Alley Kat Scona Gold Kölsch

Reviewed by on April 15, 2014 in Gluten-Free Guide

The Details

  • Brewery: Alley Kat Brewing Company

  • Origin: Edmonton, AB, CA

  • Rated On: April 12, 2014

  • Best Before: September 30, 2014

  • ABV: 5.0%

  • Ideal Temperature: between cold and cellar temperature

  • Style: Kölsch

  • Rating: GREAT !!

The Review

Alley Kat has been taking up a lot of room in the Local Heroes guide of late, so it’s nice of them to have released a gluten-reduced offering, which they say has been tested at less than 20 PPM, but that the test can’t take detect any post-fermentation gluten proteins.  So, caveat emptor, then.  On the marketing side, the Scona Gold name has been brought back from the dead, now in the form of a Kölsch. The sad part, is that this is a sort of replacement for the recently departed Charlie Flint Lager from their regular lineup.

This 341ml bottle pours a clear, rather pale golden yellow, er, ‘colour’, with one fat finger of frothy, tightly foamy, and somewhat creamy off-white head, which leaves some melting snow rime (how seasonally appropriate!) lace around the glass as things drop away.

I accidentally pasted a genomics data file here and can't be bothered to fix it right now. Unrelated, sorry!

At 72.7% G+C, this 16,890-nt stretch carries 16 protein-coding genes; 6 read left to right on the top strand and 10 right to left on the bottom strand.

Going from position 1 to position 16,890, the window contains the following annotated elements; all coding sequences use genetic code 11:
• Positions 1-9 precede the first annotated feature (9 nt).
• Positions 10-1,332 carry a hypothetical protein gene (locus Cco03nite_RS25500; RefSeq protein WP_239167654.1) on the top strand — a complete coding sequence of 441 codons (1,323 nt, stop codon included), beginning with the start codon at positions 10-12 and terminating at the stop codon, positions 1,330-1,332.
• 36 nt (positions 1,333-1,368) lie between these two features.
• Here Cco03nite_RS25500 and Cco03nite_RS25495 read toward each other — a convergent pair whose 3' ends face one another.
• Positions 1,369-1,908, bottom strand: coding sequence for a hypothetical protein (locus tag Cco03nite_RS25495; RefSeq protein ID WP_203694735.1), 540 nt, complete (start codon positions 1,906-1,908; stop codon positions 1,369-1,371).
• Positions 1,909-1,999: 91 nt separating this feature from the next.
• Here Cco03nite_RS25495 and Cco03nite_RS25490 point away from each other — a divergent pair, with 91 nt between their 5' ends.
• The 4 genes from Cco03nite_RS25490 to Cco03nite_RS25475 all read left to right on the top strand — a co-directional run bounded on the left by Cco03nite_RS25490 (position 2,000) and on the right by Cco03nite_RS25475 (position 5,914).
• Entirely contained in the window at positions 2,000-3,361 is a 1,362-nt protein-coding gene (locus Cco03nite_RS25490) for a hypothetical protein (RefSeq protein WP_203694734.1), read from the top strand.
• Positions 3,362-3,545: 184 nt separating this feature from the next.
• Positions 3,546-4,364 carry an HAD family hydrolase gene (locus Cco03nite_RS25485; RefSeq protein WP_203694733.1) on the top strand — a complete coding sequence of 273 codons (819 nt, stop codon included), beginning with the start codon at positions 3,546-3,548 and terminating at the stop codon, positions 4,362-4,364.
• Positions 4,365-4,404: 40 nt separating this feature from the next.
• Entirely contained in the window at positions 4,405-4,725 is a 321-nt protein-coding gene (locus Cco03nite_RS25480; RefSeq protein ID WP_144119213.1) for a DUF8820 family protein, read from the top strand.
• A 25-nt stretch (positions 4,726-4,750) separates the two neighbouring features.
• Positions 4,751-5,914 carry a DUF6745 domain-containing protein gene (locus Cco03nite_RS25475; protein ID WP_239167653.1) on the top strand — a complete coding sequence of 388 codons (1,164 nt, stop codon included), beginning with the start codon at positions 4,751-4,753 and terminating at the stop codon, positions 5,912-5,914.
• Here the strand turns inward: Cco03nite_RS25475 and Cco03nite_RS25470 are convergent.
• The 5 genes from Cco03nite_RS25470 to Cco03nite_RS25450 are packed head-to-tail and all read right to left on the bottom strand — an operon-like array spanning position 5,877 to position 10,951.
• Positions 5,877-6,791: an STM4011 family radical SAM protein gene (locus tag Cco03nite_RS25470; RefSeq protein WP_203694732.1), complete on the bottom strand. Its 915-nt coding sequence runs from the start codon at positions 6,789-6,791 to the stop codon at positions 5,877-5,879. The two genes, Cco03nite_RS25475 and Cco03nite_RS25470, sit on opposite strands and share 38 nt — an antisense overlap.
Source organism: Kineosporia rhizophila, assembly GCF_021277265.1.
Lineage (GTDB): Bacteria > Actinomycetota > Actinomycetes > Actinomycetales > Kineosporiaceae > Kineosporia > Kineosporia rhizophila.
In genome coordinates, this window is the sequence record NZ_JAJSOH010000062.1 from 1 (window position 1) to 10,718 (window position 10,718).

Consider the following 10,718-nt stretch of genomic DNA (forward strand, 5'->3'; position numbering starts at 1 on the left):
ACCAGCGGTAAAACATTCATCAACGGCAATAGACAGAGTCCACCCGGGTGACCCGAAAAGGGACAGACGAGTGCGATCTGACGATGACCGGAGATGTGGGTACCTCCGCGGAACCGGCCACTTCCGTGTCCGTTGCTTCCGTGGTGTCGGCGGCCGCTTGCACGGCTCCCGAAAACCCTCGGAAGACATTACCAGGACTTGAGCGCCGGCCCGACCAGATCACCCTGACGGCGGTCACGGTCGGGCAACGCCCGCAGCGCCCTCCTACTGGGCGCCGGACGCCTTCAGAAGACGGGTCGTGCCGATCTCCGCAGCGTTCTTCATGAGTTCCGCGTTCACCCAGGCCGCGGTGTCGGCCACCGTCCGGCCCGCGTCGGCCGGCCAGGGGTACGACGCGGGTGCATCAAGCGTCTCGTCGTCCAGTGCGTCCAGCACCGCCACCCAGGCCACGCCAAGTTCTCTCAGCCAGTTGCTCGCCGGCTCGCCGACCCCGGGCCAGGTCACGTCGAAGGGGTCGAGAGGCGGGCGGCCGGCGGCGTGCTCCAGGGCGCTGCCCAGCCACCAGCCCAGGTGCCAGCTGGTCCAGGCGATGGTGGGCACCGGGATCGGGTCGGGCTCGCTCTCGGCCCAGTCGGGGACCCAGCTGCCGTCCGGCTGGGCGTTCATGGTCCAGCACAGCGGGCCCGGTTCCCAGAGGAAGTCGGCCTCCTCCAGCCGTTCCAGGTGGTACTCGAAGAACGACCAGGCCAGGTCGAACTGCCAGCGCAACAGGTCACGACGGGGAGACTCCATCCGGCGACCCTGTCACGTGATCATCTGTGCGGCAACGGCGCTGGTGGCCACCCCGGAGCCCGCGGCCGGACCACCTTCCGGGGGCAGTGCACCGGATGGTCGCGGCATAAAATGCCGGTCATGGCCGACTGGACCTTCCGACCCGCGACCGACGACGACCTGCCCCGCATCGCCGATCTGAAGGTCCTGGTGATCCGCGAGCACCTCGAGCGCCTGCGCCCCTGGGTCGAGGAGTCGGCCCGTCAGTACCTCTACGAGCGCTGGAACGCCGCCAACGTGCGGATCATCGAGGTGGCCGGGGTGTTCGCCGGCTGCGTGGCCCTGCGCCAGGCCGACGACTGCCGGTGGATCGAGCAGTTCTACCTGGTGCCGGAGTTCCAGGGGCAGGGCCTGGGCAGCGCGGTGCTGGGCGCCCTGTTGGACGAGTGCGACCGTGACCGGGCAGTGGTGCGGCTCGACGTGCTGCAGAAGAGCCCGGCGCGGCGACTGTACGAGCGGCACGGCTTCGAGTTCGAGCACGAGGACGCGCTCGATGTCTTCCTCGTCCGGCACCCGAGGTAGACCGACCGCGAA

It smells of semi-sweet bready pale malt, fruity white wine spritzer, and tame earthy, floral hops. The taste is more sweet, almost rising pastry-like bready malt, the yeast tripping off that particular synapse, pear, white table grape, and peach-dominated fruit cocktail syrup, and leafy, ethereally floral hops. The carbonation is quite low-key, and barely supportive in its frothy temerity, the body a healthy medium-light weight, and simple in its fruity smoothness, with a touch of airy creaminess. It finishes well off-dry, the bready, almost sugary pale malt still engaged in a nice two-step with the bilaterally sourced fruitiness.

A pleasant and agreeable, gently rendered Kölsch, the fruitiness, and low hop bitterness doing well to play up to style. Another nail in the coffin of gluten free/reduced beers made with alternative grains, as opposed to the enzyme-based method of extracting gluten from a normal barley malt brew, the latter of which appears well-capable of producing tasty, enjoyable results.

Brady White

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